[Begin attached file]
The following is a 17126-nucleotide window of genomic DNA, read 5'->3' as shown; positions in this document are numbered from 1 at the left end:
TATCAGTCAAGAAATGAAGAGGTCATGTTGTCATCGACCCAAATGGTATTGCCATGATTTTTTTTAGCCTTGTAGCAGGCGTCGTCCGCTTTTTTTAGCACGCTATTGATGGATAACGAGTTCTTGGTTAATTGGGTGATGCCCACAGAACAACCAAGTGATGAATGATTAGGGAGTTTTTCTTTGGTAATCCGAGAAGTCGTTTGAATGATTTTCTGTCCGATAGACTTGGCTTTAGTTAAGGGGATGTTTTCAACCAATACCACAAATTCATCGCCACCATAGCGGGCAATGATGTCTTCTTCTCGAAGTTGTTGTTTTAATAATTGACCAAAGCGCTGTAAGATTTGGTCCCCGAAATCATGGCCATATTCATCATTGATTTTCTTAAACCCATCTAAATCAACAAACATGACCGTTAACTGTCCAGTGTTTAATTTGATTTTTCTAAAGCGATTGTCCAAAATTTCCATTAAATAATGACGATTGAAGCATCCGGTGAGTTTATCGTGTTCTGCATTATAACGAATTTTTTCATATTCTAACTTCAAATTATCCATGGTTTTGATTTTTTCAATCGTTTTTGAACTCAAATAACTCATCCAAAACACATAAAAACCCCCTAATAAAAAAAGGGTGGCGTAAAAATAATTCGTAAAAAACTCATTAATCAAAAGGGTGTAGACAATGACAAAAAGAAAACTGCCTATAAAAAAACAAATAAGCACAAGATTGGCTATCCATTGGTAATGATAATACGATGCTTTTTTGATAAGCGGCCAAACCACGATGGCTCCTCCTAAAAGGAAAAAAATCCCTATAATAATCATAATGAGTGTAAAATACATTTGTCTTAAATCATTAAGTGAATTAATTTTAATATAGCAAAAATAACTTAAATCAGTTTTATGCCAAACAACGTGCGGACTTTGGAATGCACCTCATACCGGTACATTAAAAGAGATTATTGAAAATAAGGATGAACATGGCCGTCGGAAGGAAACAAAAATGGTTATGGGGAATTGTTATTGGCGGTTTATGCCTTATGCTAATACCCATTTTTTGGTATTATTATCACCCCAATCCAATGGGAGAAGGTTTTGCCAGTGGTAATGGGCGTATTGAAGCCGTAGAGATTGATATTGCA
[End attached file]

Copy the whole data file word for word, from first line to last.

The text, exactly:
The following is a 17126-nucleotide window of genomic DNA, read 5'->3' as shown; positions in this document are numbered from 1 at the left end:
TATCAGTCAAGAAATGAAGAGGTCATGTTGTCATCGACCCAAATGGTATTGCCATGATTTTTTTTAGCCTTGTAGCAGGCGTCGTCCGCTTTTTTTAGCACGCTATTGATGGATAACGAGTTCTTGGTTAATTGGGTGATGCCCACAGAACAACCAAGTGATGAATGATTAGGGAGTTTTTCTTTGGTAATCCGAGAAGTCGTTTGAATGATTTTCTGTCCGATAGACTTGGCTTTAGTTAAGGGGATGTTTTCAACCAATACCACAAATTCATCGCCACCATAGCGGGCAATGATGTCTTCTTCTCGAAGTTGTTGTTTTAATAATTGACCAAAGCGCTGTAAGATTTGGTCCCCGAAATCATGGCCATATTCATCATTGATTTTCTTAAACCCATCTAAATCAACAAACATGACCGTTAACTGTCCAGTGTTTAATTTGATTTTTCTAAAGCGATTGTCCAAAATTTCCATTAAATAATGACGATTGAAGCATCCGGTGAGTTTATCGTGTTCTGCATTATAACGAATTTTTTCATATTCTAACTTCAAATTATCCATGGTTTTGATTTTTTCAATCGTTTTTGAACTCAAATAACTCATCCAAAACACATAAAAACCCCCTAATAAAAAAAGGGTGGCGTAAAAATAATTCGTAAAAAACTCATTAATCAAAAGGGTGTAGACAATGACAAAAAGAAAACTGCCTATAAAAAAACAAATAAGCACAAGATTGGCTATCCATTGGTAATGATAATACGATGCTTTTTTGATAAGCGGCCAAACCACGATGGCTCCTCCTAAAAGGAAAAAAATCCCTATAATAATCATAATGAGTGTAAAATACATTTGTCTTAAATCATTAAGTGAATTAATTTTAATATAGCAAAAATAACTTAAATCAGTTTTATGCCAAACAACGTGCGGACTTTGGAATGCACCTCATACCGGTACATTAAAAGAGATTATTGAAAATAAGGATGAACATGGCCGTCGGAAGGAAACAAAAATGGTTATGGGGAATTGTTATTGGCGGTTTATGCCTTATGCTAATACCCATTTTTTGGTATTATTATCACCCCAATCCAATGGGAGAAGGTTTTGCCAGTGGTAATGGGCGTATTGAAGCCGTAGAGATTGATATTGCA